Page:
The Trickledown Revolution

The answer lies not in the excesses of capitalism or communism. It could well spring from our subaltern depths. Arundhati Roy in Outlook:

In the early morning hours of July 2, 2010, in the remote forests of Adilabad, the Andhra Pradesh state police fired a bullet into the chest of a man called Chemkuri Rajkumar, known to his comrades as Azad. Azad was a member of the politburo of the banned Communist Party of India (Maoist) and had been nominated by his party as its chief negotiator for the proposed peace talks with the Government of India. Why did the police fire at point-blank range and leave those tell-tale burn marks, when they could so easily have covered their tracks? Was it a mistake or was it a message?

They killed a second person that morning—Hemchandra Pandey, a young journalist who was travelling with Azad when he was apprehended. Why did they kill him? Was it to make sure no eyewitness remained alive to tell the tale? Or was it just whimsy?

In the course of a war, if, in the preliminary stages of a peace negotiation, one side executes the envoy of the other side, it’s reasonable to assume that the side that did the killing does not want peace. It looks very much as though Azad was killed because someone decided that the stakes were too high to allow him to remain alive. That decision could turn out to be a serious error of judgement. Not just because of who he was, but because of the political climate in India today.

Days after I said goodbye to the comrades and emerged from the Dandakaranya forest, I found myself charting a weary but familiar course to Jantar Mantar, on Parliament Street in New Delhi. Jantar Mantar is an old observatory built by Maharaja Sawai Jai Singh II of Jaipur in 1710. In those days it was a scientific marvel, used to tell the time, predict the weather and study the planets. Today, it’s a not-so-hot tourist attraction that doubles up as Delhi’s little showroom for democracy.

For some years now, protests—unless they are patronised by political parties or religious organisations—have been banned in Delhi. The Boat Club on Rajpath, which has in the past seen huge, historic rallies that sometimes lasted for days, is out of bounds for political activity now, and is only available for picnics, balloon-sellers and boat-rides. As for India Gate, candlelight vigils and boutique protests for middle-class causes, such as ‘Justice for Jessica’—the model who was killed in a Delhi bar by a thug with political connections—are allowed, but nothing more. More:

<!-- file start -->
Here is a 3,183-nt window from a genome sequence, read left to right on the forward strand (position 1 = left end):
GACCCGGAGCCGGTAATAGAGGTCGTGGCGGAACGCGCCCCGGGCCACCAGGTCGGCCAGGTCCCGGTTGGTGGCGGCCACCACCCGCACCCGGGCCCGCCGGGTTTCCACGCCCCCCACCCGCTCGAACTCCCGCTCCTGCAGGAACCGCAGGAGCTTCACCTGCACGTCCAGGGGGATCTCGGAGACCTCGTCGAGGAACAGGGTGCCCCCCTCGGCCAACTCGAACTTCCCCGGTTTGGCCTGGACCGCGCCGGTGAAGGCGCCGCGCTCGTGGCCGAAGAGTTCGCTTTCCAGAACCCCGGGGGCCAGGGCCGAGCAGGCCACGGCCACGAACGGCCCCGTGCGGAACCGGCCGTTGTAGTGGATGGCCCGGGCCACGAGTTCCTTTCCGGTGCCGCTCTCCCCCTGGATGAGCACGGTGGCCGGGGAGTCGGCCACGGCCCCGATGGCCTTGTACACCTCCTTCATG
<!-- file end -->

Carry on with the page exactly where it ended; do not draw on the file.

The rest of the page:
The reactionary

Isaac Chotiner in The New Republic on Arundhati Roy“s Field Notes on Democracy: Listening to Grasshoppers:

If Roy’s disgust with America helps to explain her opinion of India, then her opinion of democracy helps to explain her disgust with America. From the very start of her book she shows nothing but condescension and contempt for democracy. “While we’re still arguing about whether there’s life after death,” she begins, “can we add another question to the cart? Is there life after democracy? What sort of life will it be? By democracy I don’t mean democracy as an ideal or aspiration. I mean the working model–Western liberal democracy and its variants, such as they are.” According to Roy, “the West” is no longer democratic. “The question here, really, is what have we done to democracy,” she writes. “What have we turned it into? What happens once democracy has been used up? When it has been hollowed out and emptied of meaning? What happens when each of its institutions has metastasized into something malign and dangerous?” The strangeness of this passage–its false idea that Europe and India and the United States are less democratic than they used to be–is never really explained or expanded upon. It is quite remarkable to see the arch-progressive Roy so unexcited by great strides toward minority rights, gender equality, the acceptance of homosexuality, and a whole range of other breakthroughs in social fairness. One begins to get the suspicion that Roy simply dislikes democracy.